Any principal observations on the changing face of gastronomy since you first started?

When I first started at Ritz, we had one book, a French cookbook called Le Repertoire and we couldn’t cook outside our book but now it’s just amazing how much is out there. I also worked in New York in the 80s, and for years, people saw London as New York, but it never was. However, I think it is now. It’s a melting pot of different cuisines. There are so many fabulous ingredients and we are actually producing in Britain and we have some great growers. There are no rules, just great flavors. I also love the whole pop up theme with restaurants across London – there’s so much on offer. I also think media offers a new experience to readers and listeners, encouraging them to explore so much more.

 

Have your own food preferences changed over the years?

I’ve always been quite greedy. I like to try new things. This morning in the kitchen we were talking about the New Covent Garden Market in Stratford, where there’s a lot of Asian produce there. I had to ask my guys what a lot of it was and I was amazed they knew and were using it. So I bought couple boxes of saag – it’s like Spinach – to add to some dishes today. So the dishes just write themselves. My taste changes all the time.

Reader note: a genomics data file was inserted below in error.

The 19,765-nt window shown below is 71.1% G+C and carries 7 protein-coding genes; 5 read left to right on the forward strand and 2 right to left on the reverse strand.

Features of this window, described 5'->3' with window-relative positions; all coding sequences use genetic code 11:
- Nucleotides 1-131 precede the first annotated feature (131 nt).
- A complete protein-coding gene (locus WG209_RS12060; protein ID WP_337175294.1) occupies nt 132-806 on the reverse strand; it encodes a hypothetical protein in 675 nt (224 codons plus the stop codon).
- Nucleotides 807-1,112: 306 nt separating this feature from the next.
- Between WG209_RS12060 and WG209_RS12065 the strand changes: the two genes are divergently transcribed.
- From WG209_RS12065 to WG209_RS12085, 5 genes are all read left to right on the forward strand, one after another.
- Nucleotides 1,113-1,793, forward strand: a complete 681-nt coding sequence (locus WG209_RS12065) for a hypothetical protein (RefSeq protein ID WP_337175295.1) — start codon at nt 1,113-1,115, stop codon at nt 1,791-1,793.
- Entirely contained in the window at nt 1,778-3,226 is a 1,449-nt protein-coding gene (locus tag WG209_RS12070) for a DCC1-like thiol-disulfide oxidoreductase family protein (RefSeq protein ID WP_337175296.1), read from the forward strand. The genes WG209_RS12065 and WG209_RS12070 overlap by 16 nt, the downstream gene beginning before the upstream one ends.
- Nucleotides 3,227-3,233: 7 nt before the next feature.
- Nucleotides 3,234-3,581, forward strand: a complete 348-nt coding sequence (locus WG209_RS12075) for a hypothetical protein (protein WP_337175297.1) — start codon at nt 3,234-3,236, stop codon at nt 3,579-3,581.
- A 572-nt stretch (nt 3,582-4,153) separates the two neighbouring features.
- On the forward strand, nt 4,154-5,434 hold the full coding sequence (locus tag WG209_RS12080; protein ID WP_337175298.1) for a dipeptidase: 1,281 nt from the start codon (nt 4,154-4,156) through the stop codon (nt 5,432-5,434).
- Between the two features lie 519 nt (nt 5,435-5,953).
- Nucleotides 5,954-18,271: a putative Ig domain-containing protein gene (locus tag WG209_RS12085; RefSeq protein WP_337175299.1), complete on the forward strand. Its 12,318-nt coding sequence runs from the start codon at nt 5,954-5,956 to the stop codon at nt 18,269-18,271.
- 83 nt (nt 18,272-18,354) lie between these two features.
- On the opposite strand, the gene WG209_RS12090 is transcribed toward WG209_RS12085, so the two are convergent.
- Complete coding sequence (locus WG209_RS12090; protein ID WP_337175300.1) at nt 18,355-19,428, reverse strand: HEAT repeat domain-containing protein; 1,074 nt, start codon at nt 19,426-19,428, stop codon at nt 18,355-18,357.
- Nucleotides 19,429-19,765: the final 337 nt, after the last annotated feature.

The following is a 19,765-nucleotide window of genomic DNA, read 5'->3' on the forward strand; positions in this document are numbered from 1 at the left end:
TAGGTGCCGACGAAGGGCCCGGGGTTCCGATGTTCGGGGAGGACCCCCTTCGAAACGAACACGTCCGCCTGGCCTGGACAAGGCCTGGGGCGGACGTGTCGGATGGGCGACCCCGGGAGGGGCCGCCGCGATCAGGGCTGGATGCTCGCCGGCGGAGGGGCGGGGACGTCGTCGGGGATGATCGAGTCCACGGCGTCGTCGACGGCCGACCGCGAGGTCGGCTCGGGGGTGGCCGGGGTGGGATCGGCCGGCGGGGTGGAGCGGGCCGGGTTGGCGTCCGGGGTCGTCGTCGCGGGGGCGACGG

Finally, what does the future hold for the Galvin Brothers and Galvin restaurants?

We learnt early on never to say never. My eldest son works front of house at Galvin Green Man and my youngest son is front house at the Goring Hotel. My brother’s boys may want to join the business.  My daughter is an artist and has always wanted an art café. However, for now we are so excited for Tottenham – we’re majorly excited about that.

Set to open in 2018, the On Four lounges and suites, located on level four of the new stadium, will offer a range of Michelin star calibre dining experiences, including a Chef’s table and Player’s table where guests can dine with Club legends. In total, six signature chefs will provide a refined and varied menu for guests on different match days throughout the season. Galvin joins the Roux family in bringing his critically acclaimed cuisine to On Four at Tottenham Hotspur matches next season, with the remaining signature chefs set be announced soon. 

Full details of all On Four packages available can be found here.